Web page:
Here are selected January 2010 rulings of the Supreme Court of the Philippines on remedial law:
Appeal; factual findings of administrative agencies. We stress the settled rule that the findings of fact of administrative bodies, such as the SEC, will not be interfered with by the courts in the absence of grave abuse of discretion on the part of said agencies, or unless the aforementioned findings are not supported by substantial evidence. These factual findings carry even more weight when affirmed by the CA. They are accorded not only great respect but even finality, and are binding upon this Court, unless it is shown that the administrative body had arbitrarily disregarded or misapprehended evidence before it to such an extent as to compel a contrary conclusion had such evidence been properly appreciated. By reason of the special knowledge and expertise of administrative agencies over matters falling under their jurisdiction, they are in a better position to pass judgment thereon. A review of the petition does not show any reversible error committed by the appellate court; hence, the petition must be denied. Petitioner failed to present any argument that would convince the Court that the SEC and the CA made any misappreciation of the facts and the applicable laws such that their decisions should be overturned. Catmon Sales International Corporation vs. Atty. Manuel D. Yngson, Jr. as Liquidator of Catmon Sales International Corporation, G.R. No. 179761, January 15, 2010.
Appeal; factual findings of administrative agencies. No matter how hard it tries to learn the technical intricacies of certain highly regulated human activities, the Supreme Court will always be inadequately equipped to identify the facts that matter when resolving issues involving such activities. Invariably, the Court must respect the factual findings of administrative agencies which have expertise on matters that fall within their jurisdiction. Here, since the HLURB has the expertise in applying zonal classifications on specific properties and since petitioner GEA fails to make out a clear case that it has erred, the Court must rely on its finding that respondent EGI’s land site does not, for the purpose of applying height restrictions, adjoin an R-1 zone. Greenhills East Association, Inc. vs. E. Ganzon, Inc., G.R. No. 169741, January 22, 2010.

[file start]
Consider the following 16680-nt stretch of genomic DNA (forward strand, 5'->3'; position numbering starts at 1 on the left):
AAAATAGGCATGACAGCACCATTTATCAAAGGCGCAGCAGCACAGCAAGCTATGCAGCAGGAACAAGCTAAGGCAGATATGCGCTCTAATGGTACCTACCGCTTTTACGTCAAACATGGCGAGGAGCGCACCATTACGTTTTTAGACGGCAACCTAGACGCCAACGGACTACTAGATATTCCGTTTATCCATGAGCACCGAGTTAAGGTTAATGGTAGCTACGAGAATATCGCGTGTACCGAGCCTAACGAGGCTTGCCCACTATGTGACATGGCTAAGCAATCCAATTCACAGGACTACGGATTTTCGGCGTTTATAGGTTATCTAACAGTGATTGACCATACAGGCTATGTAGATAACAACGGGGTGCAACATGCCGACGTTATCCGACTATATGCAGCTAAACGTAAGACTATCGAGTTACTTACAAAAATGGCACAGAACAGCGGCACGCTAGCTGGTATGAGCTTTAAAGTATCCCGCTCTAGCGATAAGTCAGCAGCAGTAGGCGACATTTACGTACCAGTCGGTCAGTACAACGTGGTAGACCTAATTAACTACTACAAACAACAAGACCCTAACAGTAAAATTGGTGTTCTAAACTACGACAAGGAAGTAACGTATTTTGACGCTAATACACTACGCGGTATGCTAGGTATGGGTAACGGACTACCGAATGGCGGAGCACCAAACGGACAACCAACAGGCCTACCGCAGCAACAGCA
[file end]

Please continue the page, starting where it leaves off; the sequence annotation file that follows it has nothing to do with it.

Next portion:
Appeal; factual findings of lower courts. In the case at bench, the issues raised by the petitioners are essentially factual matters, the determination of which are best left to the courts below. Well-settled is the rule that the Supreme Court is not a trier of facts. Factual findings of the lower courts are entitled to great weight and respect on appeal, and in fact accorded finality when supported by substantial evidence on the record. Substantial evidence is more than a mere scintilla of evidence. It is that amount of relevant evidence that a reasonable mind might accept as adequate to support a conclusion, even if other minds, equally reasonable, might conceivably opine otherwise. But to erase any doubt on the correctness of the assailed ruling, we have carefully perused the records and, nonetheless, arrived at the same conclusion. We find that there is substantial evidence on record to support the Court of Appeals and trial court’s conclusion that the signatures of Julian and Guillerma in the Deed of Absolute Sale were forged. Spouses Patricio and Myrna Bernales vs. Heirs of Julian Sambaan, et al., G.R. No. 163271, January 15, 2010.
Appeal; factual findings of lower courts. Conclusions and findings of fact by the trial court are entitled to great weight on appeal and should not be disturbed unless for strong and cogent reasons because the trial court is in a better position to examine real evidence, as well as to observe the demeanor of the witnesses while testifying in the case. The fact that the CA adopted the findings of fact of the trial court makes the same binding upon this court. In Philippine Airlines, Inc. v. Court of Appeals, we held that factual findings of the CA which are supported by substantial evidence are binding, final and conclusive upon the Supreme Court. A departure from this rule may be warranted where the findings of fact of the CA are contrary to the findings and conclusions of the trial court, or when the same is unsupported by the evidence on record. There is no ground to apply the exception in the instant case, however, because the findings and conclusions of the CA are in full accord with those of the trial court. Spouses Patricio and Myrna Bernales v. Heirs of Julian Sambaan, et al., G.R. No. 163271, January 15, 2010.